"Illegal activities are inherently very difficult to study because, by definition, people don't talk about them or practice them out in the open," Wilcove says. "It's quite a scientific challenge."
The paper shows that the illegal hunting incidents were widespread across the country, though there was a higher concentration in the areas closer to cities, which suggested that the illegal hunting was potentially done for commercial purposes and resell opportunities. “These sorts of spatial analyses can provide critical insights about the locations and habitats where illegal hunting is most intense, and they may also tell us something about the motivation behind the hunting,” noted Giam.
Additionally, the researchers found that only 5% of convictions accounted for 90% of the individual animals that had been illegally hunted, which suggested that large commercial poaching operations were responsible for much of the loss of wildlife.
The paper is clear that the illegal hunting of wildlife is a threat to China's biodiversity and creates a potential public health risk to the people of China because of the possibility of transmission of diseases from hunted animals to people. Yet, the researchers also noted in interviews that the problem does not stop at China's borders.
"The rest of the world should also be concerned," Wilcove says about the results of his team's research. "First, the loss of biodiversity in China is a loss of biodiversity for the whole world. Second, there's no reason to believe that China is unique in terms of this problem. In fact, there's evidence of hunting depleting wildlife populations in many parts of the world. And third, disease outbreaks stemming from the wildlife trade have the potential to escape the borders of any one country."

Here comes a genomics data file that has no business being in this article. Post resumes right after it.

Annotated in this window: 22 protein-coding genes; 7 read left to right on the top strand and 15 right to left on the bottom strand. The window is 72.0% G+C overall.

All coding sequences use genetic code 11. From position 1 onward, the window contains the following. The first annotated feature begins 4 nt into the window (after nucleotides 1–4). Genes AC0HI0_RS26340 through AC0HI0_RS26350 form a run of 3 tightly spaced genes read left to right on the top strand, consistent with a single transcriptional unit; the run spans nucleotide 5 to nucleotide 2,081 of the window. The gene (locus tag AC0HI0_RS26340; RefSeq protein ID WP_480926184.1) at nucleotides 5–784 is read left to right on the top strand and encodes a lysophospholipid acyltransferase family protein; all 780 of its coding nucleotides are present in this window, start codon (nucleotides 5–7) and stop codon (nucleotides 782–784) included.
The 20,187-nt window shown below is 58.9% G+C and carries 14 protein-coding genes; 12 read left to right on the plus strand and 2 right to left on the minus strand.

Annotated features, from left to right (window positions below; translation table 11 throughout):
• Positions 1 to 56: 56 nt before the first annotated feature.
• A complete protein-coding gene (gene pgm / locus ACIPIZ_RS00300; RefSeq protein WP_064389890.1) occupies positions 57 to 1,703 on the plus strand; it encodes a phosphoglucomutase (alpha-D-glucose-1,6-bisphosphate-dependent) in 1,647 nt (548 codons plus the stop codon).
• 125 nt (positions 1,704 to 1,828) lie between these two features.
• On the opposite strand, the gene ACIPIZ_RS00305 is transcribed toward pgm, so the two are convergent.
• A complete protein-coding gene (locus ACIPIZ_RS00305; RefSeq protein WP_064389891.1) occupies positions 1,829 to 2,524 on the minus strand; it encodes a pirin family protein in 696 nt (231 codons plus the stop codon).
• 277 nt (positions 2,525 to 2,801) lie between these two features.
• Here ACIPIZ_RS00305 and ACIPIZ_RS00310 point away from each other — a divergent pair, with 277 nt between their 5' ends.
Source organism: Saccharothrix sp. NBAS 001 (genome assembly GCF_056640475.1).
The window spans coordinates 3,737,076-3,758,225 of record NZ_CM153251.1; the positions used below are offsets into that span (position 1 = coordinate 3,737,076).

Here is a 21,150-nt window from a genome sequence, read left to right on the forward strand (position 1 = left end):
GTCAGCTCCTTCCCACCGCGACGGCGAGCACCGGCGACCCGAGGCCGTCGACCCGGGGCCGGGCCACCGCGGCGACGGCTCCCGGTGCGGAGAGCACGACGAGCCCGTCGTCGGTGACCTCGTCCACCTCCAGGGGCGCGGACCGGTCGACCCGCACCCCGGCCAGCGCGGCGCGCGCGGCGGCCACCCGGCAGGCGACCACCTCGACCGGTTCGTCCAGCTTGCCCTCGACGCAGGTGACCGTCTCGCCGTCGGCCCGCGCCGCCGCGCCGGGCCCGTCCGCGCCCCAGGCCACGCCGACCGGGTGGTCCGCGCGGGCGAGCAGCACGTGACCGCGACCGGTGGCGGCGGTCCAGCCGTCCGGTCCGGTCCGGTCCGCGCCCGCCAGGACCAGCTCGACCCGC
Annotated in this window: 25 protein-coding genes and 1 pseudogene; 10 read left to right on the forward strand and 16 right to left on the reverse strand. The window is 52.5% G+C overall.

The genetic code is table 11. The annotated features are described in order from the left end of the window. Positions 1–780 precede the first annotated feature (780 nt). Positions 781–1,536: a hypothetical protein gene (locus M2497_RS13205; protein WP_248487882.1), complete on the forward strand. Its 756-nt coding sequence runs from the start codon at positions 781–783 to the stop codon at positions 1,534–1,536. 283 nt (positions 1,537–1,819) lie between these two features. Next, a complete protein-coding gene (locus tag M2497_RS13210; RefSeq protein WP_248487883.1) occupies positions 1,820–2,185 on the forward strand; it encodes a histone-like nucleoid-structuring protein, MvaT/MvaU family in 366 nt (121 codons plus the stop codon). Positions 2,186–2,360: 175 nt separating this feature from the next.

Liang added that he thinks the approach the research team took in this study could be used to investigate the problem of illegal hunting in other countries. However, the actual results of the research in this paper stand alone as they relate to the problem in China and should not be used to characterize what’s happening in other countries.
"Illegal hunting is clearly a threat to China’s wildlife, but we also have to recognize that China is also doing a lot of things to address it," Liang says. For example, the Chinese government recently amended the National List of Protected Animals of China by adding 517 species, including 31 endangered species predicted by this study to be at high risk of being targeted by hunters. The country also enacted a ban in the early days of the COVID-19 pandemic on the consumption of "wild-caught species," and it has deployed public information campaigns encouraging a reduction in the demand for wildlife products.
The researchers say they hope their study will generate additional interest in China in the problem of illegal hunting and will inspire other scientists to study this issue in other countries.